(3x358 + 7x363)/10 = 3615/10 = 361.5 ==> 361.5 - 360 = 1.5

@westfw
So yes, it can be done without trigonometry, just simple ±*/
with some carefully chosen intermediate variables.

Make 4 sums + counts, 1 per quadrant . average them per quadrant.

Sounds pretty good. Also sounds a lot like the "normalize" method I mentioned; perhaps the quadrants are easier to visualize.

hj5150: which compass library are you using? My general interpretation is that this sort of averaging is something that should happen in the library, or maybe even in the hardware.

westfw: Sounds pretty good. Also sounds a lot like the "normalize" method I mentioned; perhaps the quadrants are easier to visualize.

hj5150: which compass library are you using? My general interpretation is that this sort of averaging is something that should happen in the library, or maybe even in the hardware.

I'm using the LSM303D.

robtillaart:
When averaging angles one allways assumes that the heading moves via the shortest angle from A to B to C.

If one doesn’t want to convert from polar to rect coordinates and back, and one sees that some values lay far apart (e.g. 350 … 10 ) then one could add 360 to the small angles (e.g. all smaller than 45°) so they are close to each other. Then take the mathematical average and subtract 360 if needed to get between 0…360

Drawback you must know the numbers in advance and that is not always the case.

<think think think … aha>

To solve that you can apply the following trick.

Make 4 sums + counts, 1 per quadrant .

average them per quadrant.

now you have typically 1 or 2 (max 4) Quadrant averages and the count as weight.

These Quadrant averages can be averaged (use weight!) , optionally with the 360 trick

example
357 358 359 360 1 2 3 4 5 6

Q1: avg 3.5 weight 6
Q2: avg 0 weight 0
Q3: avg 0 weight 0
Q4: avg 358.5 weight 4

We have Q1 Q4 detected so 3.5 become 363.5

weight average
(6 x 363.5 + 4 x 358.5)/10 = (2181 + 1434)/10 = 3615 / 10 = 361.5 ==> 361.5 - 360 = 1.5

same example but now 360 == 0

357 358 359 0 1 2 3 4 5 6
Q1: avg 3 weight 7
Q4: avg 358 weight 3

3 → 363

(3x358 + 7x363)/10 = 3615/10 = 361.5 ==> 361.5 - 360 = 1.5

@westfw
So yes, it can be done without trigonometry, just simple ±*/
with some carefully chosen intermediate variables.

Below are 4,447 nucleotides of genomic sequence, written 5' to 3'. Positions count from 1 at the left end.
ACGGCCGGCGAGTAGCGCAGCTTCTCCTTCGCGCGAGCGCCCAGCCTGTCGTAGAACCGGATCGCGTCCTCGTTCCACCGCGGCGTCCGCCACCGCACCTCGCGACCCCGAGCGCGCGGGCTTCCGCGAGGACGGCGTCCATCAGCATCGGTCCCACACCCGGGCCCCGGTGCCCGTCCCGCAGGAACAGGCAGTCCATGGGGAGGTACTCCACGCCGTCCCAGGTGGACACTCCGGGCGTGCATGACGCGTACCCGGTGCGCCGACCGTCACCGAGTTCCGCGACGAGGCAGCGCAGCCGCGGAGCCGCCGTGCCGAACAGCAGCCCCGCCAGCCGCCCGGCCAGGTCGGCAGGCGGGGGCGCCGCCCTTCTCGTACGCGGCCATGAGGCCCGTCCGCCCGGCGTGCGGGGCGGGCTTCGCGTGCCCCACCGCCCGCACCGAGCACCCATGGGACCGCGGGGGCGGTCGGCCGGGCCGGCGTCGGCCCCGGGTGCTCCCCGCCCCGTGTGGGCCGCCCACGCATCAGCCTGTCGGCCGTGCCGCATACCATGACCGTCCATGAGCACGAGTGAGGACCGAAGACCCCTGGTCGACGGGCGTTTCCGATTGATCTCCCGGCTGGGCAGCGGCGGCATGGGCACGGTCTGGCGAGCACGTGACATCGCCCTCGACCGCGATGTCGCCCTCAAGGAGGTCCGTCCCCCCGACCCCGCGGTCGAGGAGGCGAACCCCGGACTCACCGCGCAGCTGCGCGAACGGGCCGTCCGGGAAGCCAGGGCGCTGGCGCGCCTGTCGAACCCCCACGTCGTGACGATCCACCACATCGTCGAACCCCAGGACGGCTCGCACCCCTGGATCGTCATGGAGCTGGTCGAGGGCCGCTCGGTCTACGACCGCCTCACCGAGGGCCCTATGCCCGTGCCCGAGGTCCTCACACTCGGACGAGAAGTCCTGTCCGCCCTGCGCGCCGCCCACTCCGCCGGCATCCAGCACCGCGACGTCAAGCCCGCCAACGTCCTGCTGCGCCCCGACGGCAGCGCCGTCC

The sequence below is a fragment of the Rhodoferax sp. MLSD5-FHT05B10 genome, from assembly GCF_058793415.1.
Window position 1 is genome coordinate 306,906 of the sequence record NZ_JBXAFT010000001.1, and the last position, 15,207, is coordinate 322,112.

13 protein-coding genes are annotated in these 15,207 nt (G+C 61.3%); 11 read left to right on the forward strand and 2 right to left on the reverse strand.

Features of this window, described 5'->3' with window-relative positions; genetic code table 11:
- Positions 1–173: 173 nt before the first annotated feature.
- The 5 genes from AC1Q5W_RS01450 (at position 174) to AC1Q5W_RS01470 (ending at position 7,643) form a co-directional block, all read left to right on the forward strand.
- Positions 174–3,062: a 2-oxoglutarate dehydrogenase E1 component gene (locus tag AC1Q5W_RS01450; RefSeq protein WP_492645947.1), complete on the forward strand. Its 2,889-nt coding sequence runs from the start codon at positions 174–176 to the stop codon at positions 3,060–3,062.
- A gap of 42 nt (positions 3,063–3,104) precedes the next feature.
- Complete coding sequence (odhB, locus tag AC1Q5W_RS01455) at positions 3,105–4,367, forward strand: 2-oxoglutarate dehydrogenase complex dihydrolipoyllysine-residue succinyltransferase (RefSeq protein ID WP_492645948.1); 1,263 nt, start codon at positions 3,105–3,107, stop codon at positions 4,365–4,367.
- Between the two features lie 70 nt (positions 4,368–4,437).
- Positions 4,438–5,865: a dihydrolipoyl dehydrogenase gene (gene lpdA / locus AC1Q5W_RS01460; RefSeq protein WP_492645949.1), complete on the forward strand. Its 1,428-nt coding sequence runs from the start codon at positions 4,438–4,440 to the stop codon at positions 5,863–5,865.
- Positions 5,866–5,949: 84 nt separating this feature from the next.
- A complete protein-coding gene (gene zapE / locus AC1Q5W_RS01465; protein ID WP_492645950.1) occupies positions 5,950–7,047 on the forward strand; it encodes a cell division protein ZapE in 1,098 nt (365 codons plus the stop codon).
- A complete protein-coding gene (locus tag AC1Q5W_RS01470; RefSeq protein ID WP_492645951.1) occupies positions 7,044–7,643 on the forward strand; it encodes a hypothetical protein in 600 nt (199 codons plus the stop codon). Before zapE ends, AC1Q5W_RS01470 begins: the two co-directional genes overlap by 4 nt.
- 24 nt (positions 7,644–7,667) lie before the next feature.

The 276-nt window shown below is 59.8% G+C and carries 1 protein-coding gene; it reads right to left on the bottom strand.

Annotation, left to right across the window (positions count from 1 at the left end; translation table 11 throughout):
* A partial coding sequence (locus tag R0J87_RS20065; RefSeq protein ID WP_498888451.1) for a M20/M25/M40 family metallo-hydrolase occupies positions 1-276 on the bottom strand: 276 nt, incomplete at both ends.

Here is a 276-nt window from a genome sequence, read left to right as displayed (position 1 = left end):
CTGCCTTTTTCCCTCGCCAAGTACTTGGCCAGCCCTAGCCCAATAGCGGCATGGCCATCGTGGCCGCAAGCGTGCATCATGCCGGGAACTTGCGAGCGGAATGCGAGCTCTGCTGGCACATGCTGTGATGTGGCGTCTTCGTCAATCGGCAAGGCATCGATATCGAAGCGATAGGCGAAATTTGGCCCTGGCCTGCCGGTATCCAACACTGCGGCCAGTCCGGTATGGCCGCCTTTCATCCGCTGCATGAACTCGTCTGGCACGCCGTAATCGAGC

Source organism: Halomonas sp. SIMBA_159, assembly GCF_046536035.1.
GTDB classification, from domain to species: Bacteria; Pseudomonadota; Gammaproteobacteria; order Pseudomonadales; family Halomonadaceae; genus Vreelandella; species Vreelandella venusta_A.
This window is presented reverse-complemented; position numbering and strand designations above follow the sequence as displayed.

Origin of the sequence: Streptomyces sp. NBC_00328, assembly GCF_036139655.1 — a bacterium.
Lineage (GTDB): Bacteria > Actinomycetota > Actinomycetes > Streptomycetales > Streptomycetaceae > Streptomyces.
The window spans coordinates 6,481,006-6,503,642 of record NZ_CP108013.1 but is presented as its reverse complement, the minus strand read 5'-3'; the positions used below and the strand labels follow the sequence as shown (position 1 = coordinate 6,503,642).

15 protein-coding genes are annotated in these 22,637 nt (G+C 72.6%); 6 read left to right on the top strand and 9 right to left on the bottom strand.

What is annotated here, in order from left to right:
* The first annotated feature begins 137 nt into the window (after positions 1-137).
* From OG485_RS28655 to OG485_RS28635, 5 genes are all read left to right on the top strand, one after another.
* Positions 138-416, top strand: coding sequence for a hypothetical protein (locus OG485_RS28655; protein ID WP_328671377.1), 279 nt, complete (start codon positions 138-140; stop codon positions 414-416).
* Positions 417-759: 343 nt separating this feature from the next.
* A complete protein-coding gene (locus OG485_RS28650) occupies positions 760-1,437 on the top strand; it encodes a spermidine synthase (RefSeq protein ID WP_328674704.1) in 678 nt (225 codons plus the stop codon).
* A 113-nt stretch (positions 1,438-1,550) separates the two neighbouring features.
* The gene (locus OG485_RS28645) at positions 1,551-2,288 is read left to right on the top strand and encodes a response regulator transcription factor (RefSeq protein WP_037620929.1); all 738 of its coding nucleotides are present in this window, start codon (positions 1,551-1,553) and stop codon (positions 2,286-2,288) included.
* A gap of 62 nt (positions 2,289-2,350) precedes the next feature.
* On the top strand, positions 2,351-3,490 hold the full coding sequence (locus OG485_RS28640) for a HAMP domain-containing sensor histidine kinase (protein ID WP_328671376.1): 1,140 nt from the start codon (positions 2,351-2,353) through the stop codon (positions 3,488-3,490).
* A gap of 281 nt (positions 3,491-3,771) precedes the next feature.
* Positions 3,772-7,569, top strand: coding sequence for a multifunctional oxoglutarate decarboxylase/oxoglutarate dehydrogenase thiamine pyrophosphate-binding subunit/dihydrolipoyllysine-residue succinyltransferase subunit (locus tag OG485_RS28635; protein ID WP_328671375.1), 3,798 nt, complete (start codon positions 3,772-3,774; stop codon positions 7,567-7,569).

Hi Rob,

This is exactly what I am needing for a wind vane, and I am just trying to figure out how to implement it. I am wondering if your RunningAverage library would work for this?
4 running averages for the quadrants. But what is getting me stuck is the weight would just add up to the running average size, so not sure a running average is OK here…
Its a nice lib, with the getCount() getAverage() etc, so it could be made to work I guess, and maybe just clear it out each time so the weights start again?
Problem I have is the readings come in about every 500ms, so if you clear it out then its going to take quite a few seconds before the next average is ready, which is why I thought the running average would work nicely, but I just dont know how to implement it due to the weight issue. If the RunningAverage instances are each 10 readings in size, it will soon get to the point where all of the weight is 10, so that wont work in my eyes.

Some help would be hugely appreciated as to how to actually implement this.
Thanks so much in advance

That won't work. getCount() will only give a useful number if you have not yet filled the circular buffer. Once the buffer is full then it will be the same as the size. So keeping 4 of those objects won't allow you to calculate the proper weight for each quadrant.

I would copy the library and make my own version, adding another function called getCircularAverage(). This would use one of the techniques above to calculate the correct circular average from the data in the buffer.